THE RING editors

THE RING Flashback: April 1954

WORLD CHAMPIONS
For the period ended Feb. 18, 1954

Heavyweight: Rocky Marciano
Light Heavyweight: Archie Moore
Middleweight: Carl “Bobo” Olson
Welterweight: Kid Gavilan
Lightweight: Jimmy Carter
Featherweight: Sandy Saddler
Bantamweight: Jimmy Carruthers
Flyweight: Yoshiro Shirai

COVER STORY: “Nino Valdes” is the cover subject, but as was often the case in this era, there is no article about him in the issue to accompany the cover illustration by C.R. Schaare. Still, the Cuban heavyweight is listed as the No. 1 heavyweight contender and pictured accepting THE RING’s 1953 Progress of the Year trophy from Nat Fleischer.

Oddly enough, Valdes began 1953 with three decision losses but bounced back with five wins, including a decision over former heavyweight champion Ezzard Charles and KO of European champion Heinz Neuhaus to garner the award.

Although he scored some big wins over the next few years, Valdes also suffered significant losses and never received a title shot. He retired after knocking out Brian London in 1959, compiling an overall record of 48-19-2 (36 KOs). Valdes eventually fell on hard times and ended up working as a bouncer in seedy Times Square strip joints. He died virtually penniless in 2001.

“Johnson First In Line” by Fleischer covers Archie Moore’s first defense of the light heavyweight title, a one-sided, 15-round decision over Joey Maxim, the man he’d beaten to capture the 175-pound title. Moore floored Maxim in the eighth and 11th rounds in front of a national TV audience and a live crowd of 16,375 at Miami’s Orange Bowl.

Fleischer urged Moore to defend against No. 1 contender Harold Johnson, which he did that August, coming from behind to TKO the Philadelphian in the 14th round.

“The Ring Magazine Set Up Hall Of Fame” by Associate Editor Dan Daniel announces the formation of a Boxing Hall of Fame, which was to be patterned after the Baseball Hall of Fame in Cooperstown, N.Y.

“The fistic Pantheon will be operated with the assistance of the boxing writers of the world, with stress on the membership of the Boxing Writers Association of America, which Nat Fleischer, editor and publisher of this magazine, is the president,” wrote Daniel.

It was also noted that the concept was originally broached in 1925, with the support of Madison Square Garden promoter Tex Rickard. But when Rickard died, the plan was tabled.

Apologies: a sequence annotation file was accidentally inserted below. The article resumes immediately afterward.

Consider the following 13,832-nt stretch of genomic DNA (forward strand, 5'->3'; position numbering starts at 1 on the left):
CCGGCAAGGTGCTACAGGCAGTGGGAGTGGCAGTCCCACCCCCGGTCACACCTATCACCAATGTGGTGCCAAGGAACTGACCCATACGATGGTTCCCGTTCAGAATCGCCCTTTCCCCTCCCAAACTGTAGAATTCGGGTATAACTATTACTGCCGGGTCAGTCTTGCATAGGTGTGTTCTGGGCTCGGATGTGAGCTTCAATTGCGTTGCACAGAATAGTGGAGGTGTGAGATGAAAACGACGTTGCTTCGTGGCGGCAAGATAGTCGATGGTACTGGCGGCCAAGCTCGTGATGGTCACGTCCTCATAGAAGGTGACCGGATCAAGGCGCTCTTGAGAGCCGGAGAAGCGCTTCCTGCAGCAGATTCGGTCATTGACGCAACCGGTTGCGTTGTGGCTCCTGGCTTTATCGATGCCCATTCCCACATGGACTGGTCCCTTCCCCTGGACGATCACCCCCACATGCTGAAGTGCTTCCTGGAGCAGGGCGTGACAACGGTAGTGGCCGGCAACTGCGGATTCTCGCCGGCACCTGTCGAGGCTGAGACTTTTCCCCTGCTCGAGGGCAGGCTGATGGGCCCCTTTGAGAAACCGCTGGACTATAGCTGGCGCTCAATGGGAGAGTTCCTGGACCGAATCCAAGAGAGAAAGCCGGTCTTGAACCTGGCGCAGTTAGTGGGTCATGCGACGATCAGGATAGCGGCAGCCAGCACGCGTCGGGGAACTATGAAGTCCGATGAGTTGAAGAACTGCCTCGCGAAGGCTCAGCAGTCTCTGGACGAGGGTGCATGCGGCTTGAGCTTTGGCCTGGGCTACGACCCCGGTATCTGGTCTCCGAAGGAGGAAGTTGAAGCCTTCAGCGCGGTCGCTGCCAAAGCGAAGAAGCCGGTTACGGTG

“Showboats” by writer/illustrator Ted Carroll is a look at various fighters down through the years who had been “unable to resist adding something extra to the cut-and-dried routine.”

Among the fighters detailed was reigning welterweight champion Kid Gavilan, of whom Carroll said, “Although a thespian at heart, Gavilan never lets the fancy stuff take over completely. He usually holds it in check until the pattern of the fight has been set and he is well on the way to victory.” Carroll also wisely noted that, “This delirious display is just frosting on the cake. Underneath the colorful coating, Kid Gavilan is a solid fistfighter, smart, rugged, game, quick, and sharp hitting.”

Other famous showboats under discussion were Kid Chocolate, Max Baer, Jack Johnson, and Johnny Dundee.

“A Bit About Brooklyn” is the first installment of Jersey Jones’ two-part series about the “long, colorful boxing history of Brooklyn and the champions and near-champions developed there.” Among those discussed were Jack “The Nonpareil” Dempsey, Jack McAuliffe, Terry McGovern and Jack Skelly.

The series was prompted by the fact that Brooklyn’s Paddy DeMarco was about to challenge lightweight champion Jimmy Carter. DeMarco took the title with a 15-round decision, but Carter regained the 135-pound crown later in the year, stopping DeMarco in the 15th round.

“The Gamest Fighting Man” by Fleischer pays tribute to former lightweight champion Battling Nelson, who had recently died at the age of 72. “He possessed a remarkable ability to absorb punishment,” wrote Fleischer, “and it was this punishment that eventually brought about his downfall and, in the last stages of his long life, resulted in committal to an insane asylum …”

“TV Boxing” by Johnny Salak raves about the 50 million TV viewers that watched the Moore-Maxim bout in Miami and also mentions the first-ever card televised from Montreal, Canada. “It was far from an exciting fight,” Salak wrote, “but it proved that Canadian TV has made rapid strides and has placed itself on a par with the American brand.”

“In Sunny California” features all the action from the Left Coast as recorded by local correspondent Bill Miller. Of special interest was the main event debut of future heavyweight contender Zora Folley. In only his fifth pro fight, Folley “emerged with flying colors” by scoring a seventh-round TKO of Howard King.

“European Gossip” by Charlie Parish highlights the European campaign of American featherweight Percy Bassett, who KO’d Jacques Herbillon, Francis Bonnardel, and Mohammed Chickaoui in slightly more than a month. All three bouts were held in France.

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